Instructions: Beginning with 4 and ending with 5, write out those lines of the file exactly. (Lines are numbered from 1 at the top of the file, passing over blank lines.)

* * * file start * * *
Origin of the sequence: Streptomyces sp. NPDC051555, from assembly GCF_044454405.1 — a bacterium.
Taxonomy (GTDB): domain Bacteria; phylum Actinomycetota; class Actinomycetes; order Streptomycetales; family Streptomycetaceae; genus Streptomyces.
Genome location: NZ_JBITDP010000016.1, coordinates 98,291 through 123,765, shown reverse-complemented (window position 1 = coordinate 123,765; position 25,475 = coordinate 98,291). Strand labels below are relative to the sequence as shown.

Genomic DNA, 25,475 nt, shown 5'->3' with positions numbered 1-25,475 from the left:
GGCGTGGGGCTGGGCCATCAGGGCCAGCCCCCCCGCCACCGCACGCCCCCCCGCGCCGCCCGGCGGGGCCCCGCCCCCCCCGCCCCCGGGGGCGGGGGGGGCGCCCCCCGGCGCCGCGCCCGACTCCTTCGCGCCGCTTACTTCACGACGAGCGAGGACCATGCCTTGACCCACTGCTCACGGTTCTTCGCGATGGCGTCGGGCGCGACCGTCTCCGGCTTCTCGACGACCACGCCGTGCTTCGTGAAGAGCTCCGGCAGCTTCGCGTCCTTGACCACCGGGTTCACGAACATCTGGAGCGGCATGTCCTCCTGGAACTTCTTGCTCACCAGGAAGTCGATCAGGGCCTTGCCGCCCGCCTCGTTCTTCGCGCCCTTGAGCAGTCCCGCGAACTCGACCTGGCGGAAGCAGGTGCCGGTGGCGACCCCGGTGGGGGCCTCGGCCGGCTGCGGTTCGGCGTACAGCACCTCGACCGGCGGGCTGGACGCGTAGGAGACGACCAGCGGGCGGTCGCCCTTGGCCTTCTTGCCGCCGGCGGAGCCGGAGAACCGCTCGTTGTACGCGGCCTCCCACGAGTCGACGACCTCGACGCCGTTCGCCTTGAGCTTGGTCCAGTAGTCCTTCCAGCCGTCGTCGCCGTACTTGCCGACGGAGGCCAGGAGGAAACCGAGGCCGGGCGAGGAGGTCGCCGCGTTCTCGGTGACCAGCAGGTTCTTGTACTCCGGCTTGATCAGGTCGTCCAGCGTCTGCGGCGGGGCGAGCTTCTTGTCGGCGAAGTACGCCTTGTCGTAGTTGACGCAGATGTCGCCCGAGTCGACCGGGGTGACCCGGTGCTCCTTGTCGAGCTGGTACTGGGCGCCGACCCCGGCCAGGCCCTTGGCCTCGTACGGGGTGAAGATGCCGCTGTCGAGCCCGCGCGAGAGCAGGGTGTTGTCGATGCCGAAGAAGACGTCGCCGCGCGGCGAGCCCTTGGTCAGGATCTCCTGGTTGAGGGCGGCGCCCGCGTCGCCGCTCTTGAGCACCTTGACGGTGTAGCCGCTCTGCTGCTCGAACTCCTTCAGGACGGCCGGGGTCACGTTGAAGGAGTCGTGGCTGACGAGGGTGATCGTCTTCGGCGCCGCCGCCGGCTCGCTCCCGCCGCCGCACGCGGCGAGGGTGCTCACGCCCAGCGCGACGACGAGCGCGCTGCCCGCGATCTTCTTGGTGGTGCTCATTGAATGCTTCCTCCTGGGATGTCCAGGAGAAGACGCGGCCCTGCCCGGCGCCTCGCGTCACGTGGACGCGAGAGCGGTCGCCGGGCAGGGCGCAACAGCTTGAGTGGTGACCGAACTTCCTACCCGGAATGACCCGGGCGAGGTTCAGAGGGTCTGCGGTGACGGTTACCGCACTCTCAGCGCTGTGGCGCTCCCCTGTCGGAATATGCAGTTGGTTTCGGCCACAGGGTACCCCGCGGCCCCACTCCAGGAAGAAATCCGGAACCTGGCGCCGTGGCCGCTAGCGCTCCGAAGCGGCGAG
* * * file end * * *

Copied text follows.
Genomic DNA, 25,475 nt, shown 5'->3' with positions numbered 1-25,475 from the left:
GGCGTGGGGCTGGGCCATCAGGGCCAGCCCCCCCGCCACCGCACGCCCCCCCGCGCCGCCCGGCGGGGCCCCGCCCCCCCCGCCCCCGGGGGCGGGGGGGGCGCCCCCCGGCGCCGCGCCCGACTCCTTCGCGCCGCTTACTTCACGACGAGCGAGGACCATGCCTTGACCCACTGCTCACGGTTCTTCGCGATGGCGTCGGGCGCGACCGTCTCCGGCTTCTCGACGACCACGCCGTGCTTCGTGAAGAGCTCCGGCAGCTTCGCGTCCTTGACCACCGGGTTCACGAACATCTGGAGCGGCATGTCCTCCTGGAACTTCTTGCTCACCAGGAAGTCGATCAGGGCCTTGCCGCCCGCCTCGTTCTTCGCGCCCTTGAGCAGTCCCGCGAACTCGACCTGGCGGAAGCAGGTGCCGGTGGCGACCCCGGTGGGGGCCTCGGCCGGCTGCGGTTCGGCGTACAGCACCTCGACCGGCGGGCTGGACGCGTAGGAGACGACCAGCGGGCGGTCGCCCTTGGCCTTCTTGCCGCCGGCGGAGCCGGAGAACCGCTCGTTGTACGCGGCCTCCCACGAGTCGACGACCTCGACGCCGTTCGCCTTGAGCTTGGTCCAGTAGTCCTTCCAGCCGTCGTCGCCGTACTTGCCGACGGAGGCCAGGAGGAAACCGAGGCCGGGCGAGGAGGTCGCCGCGTTCTCGGTGACCAGCAGGTTCTTGTACTCCGGCTTGATCAGGTCGTCCAGCGTCTGCGGCGGGGCGAGCTTCTTGTCGGCGAAGTACGCCTTGTCGTAGTTGACGCAGATGTCGCCCGAGTCGACCGGGGTGACCCGGTGCTCCTTGTCGAGCTGGTACTGGGCGCCGACCCCGGCCAGGCCCTTGGCCTCGTACGGGGTGAAGATGCCGCTGTCGAGCCCGCGCGAGAGCAGGGTGTTGTCGATGCCGAAGAAGACGTCGCCGCGCGGCGAGCCCTTGGTCAGGATCTCCTGGTTGAGGGCGGCGCCCGCGTCGCCGCTCTTGAGCACCTTGACGGTGTAGCCGCTCTGCTGCTCGAACTCCTTCAGGACGGCCGGGGTCACGTTGAAGGAGTCGTGGCTGACGAGGGTGATCGTCTTCGGCGCCGCCGCCGGCTCGCTCCCGCCGCCGCACGCGGCGAGGGTGCTCACGCCCAGCGCGACGACGAGCGCGCTGCCCGCGATCTTCTTGGTGGTGCTCATTGAATGCTTCCTCCTGGGATGTCCAGGAGAAGACGCGGCCCTGCCCGGCGCCTCGCGTCACGTGGACGCGAGAGCGGTCGCCGGGCAGGGCGCAACAGCTTGAGTGGTGACCGAACTTCCTACCCGGAATGACCCGGGCGAGGTTCAGAGGGTCTGCGGTGACGGTTACCGCACTCTCAGCGCTGTGGCGCTCCCCTGTCGGAATATGCAGTTGGTTTCGGCCACAGGGTACCCCGCGGCCCCACTCCAGGAAGAAATCCGGAACCTGGCGCCGTGGCCGCTAGCGCTCCGAAGCGGCGAG